The Changing U.S. Betting Landscape Can Deliver Both Higher Handle & Purses

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Lessons Learned from Australia Racing Prove when a Gambling Pie Grows, It Can Benefit Everyone

Back in 2008, Australia began opening up their betting markets. In particular, corporate bookmakers and exchanges were allowed to flourish, offering racing and sports betting customers myriad choice.

As we've often noticed in horse racing when presented with something new, in 2010, the sport down under was in full protection mode. They fought the changes in court, predicting “the total destruction of the racing industry as we know it,” and “all 50,000 participants in the sport will lose.”

A decade later, the results are in, and that has not happened.

Since 2010, according to the “Australia Racing Fact Book,” purses increased from $430M to $651M (all figures Australian dollars). The lower end of the business–many times the first to feel the pinch, like it has here in North America–has not suffered. Horses earning between $10,000 and $100,000 numbered 9,001 in 2010; 11,877 in 2018.

Meanwhile, in betting dollars, where purses are derived, we've seen some eye-opening numbers, because when supply changes, demand shifts.

TAB Retail–the old tote system–has seen the predicted drops, with total wagering cut in half, from about $6B in 2010 to $3B last year. However, with new competition the tote had to modernize and offer fixed-odds wagering. This new medium via the tote grew from $581M to $4.4B between 2010 and 2018. Total tote wagering was about even between the two time periods.

The tangible top-line growth happened via the bookmakers and exchanges that were licensed to operate. These entities saw wagering grow from $4.2B in 2010 to a record $9.6B in 2018. The exchange and bookmaker influence on the growth of sports betting was similarly impressive. Sports wagering almost quadrupled from just short of $3B to $11.2B between the two time periods.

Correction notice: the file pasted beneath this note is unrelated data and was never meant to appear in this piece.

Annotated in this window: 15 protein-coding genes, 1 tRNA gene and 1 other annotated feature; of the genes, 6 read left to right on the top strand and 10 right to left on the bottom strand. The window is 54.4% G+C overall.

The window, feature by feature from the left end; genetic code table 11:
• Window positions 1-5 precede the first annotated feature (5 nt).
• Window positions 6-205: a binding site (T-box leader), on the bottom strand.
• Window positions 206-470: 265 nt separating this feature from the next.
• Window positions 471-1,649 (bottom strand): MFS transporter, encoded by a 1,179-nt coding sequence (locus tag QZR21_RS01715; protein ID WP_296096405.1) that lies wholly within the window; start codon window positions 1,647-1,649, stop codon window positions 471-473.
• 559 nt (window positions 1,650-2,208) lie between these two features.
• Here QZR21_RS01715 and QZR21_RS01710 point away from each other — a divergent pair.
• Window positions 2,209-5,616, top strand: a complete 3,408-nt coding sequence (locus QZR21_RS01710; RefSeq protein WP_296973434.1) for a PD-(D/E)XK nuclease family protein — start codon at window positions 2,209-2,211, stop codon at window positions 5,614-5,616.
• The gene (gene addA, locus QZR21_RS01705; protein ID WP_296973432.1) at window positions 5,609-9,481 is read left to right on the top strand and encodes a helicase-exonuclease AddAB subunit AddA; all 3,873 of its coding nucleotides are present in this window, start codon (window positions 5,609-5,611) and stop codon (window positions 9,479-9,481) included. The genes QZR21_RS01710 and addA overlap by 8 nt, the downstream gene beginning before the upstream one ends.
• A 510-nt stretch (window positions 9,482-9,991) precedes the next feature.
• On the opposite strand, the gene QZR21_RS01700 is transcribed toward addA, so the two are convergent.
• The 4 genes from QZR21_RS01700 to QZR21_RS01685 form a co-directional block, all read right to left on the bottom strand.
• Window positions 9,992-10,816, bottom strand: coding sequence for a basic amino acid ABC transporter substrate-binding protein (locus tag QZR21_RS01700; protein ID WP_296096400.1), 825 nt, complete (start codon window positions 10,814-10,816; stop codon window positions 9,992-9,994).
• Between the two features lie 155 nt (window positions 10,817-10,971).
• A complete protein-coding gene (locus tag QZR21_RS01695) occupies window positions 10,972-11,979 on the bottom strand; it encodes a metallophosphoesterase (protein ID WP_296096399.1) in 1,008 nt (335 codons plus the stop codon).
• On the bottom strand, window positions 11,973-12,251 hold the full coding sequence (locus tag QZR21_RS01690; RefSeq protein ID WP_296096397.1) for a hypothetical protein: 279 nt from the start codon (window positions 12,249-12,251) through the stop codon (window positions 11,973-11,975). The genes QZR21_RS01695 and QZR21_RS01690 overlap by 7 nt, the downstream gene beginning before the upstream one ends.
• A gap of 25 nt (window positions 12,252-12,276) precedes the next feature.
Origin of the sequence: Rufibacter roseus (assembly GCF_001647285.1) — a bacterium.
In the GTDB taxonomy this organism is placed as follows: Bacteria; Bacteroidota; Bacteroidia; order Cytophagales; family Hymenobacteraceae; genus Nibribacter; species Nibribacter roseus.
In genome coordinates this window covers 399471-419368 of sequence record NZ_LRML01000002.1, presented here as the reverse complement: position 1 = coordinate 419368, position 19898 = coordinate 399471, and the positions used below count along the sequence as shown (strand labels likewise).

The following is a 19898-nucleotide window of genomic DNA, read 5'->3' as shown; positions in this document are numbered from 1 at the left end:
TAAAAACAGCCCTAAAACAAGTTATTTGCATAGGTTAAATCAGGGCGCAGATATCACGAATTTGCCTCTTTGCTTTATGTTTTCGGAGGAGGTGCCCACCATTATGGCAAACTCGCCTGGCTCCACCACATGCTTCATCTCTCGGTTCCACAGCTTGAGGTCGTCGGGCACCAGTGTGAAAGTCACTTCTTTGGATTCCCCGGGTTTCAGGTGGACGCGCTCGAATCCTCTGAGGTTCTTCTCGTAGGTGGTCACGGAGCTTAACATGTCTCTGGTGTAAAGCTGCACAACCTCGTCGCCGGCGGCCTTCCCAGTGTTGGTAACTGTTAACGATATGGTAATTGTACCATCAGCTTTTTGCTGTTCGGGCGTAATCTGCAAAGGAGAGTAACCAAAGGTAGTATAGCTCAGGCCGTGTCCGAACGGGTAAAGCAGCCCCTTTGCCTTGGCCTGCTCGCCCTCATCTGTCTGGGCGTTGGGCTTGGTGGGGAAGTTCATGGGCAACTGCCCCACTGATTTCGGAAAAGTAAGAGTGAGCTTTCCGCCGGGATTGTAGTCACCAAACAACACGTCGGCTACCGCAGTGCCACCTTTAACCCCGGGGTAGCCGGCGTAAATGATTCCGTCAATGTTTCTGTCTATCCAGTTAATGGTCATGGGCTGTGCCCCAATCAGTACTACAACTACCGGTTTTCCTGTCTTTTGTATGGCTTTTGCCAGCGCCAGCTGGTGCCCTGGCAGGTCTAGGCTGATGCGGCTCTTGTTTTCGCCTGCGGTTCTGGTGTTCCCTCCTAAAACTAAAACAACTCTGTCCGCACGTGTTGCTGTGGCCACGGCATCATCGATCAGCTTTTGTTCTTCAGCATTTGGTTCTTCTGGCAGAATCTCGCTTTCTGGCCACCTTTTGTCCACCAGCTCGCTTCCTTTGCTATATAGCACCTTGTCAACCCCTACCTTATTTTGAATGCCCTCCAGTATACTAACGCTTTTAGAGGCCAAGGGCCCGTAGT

While all this was going on, total wagering on Thoroughbred racing was up from $14.5B to $19.6B, an increase of 35%. Overall gambling turnover hit $35B in 2018, an increase of 57% over 2010.

Yes, despite dire warnings, allowing new skill-game gambling games and new modern mediums grew the entire pie for everyone, and created a bigger, more vibrant gambling ecosystem.

Here across the pond we've had a similar shock with the legalization of sports betting, and even in its infancy it has shown explosive growth. In New Jersey alone, monthly handle numbers are now outpacing Nevada, something few ever predicted.

The major difference between Australia and the U.S., however, is sports betting and racing offerings are not linked.

New Jersey's betting exchange has seen modest volumes, and takeout at 12% is nowhere near what a younger, price-sensitive punter betting on Australian horse racing would receive.

Earlier this year, a DraftKings sportsbook posted Kentucky Derby futures odds, only to quickly take them down, reportedly at the behest of Churchill Downs. Surely, if this report was accurate, the ask was not untoward–it is Churchill's product, after all. But in Australia a Cox Plate is offered out like an IHOP offers syrup; the difference is seismic.

I think everyone can agree: we want sportsbooks and online-wagering giants like DraftKings and FanDuel with billions of dollars on customer account to be offering some form of fixed-odds wagering on our sport. We want tech-savvy customers to exploit exchanges in Jersey and elsewhere, playing the great sport of horse racing just like they have down under. We're a long way off from that ideal outcome.

What, in my view, should horse racing do? I believe the sport needs to stop worrying about that cannibalization of wagering and look more toward top-line growth, as we've seen in the Australia experience. Make a plan, embrace its principles and test out these new mediums. It just might grow the entire sport.

Dean Towers is a bettor, horse owner and marketer. He's presented at various gambling conferences across North America since 2008.

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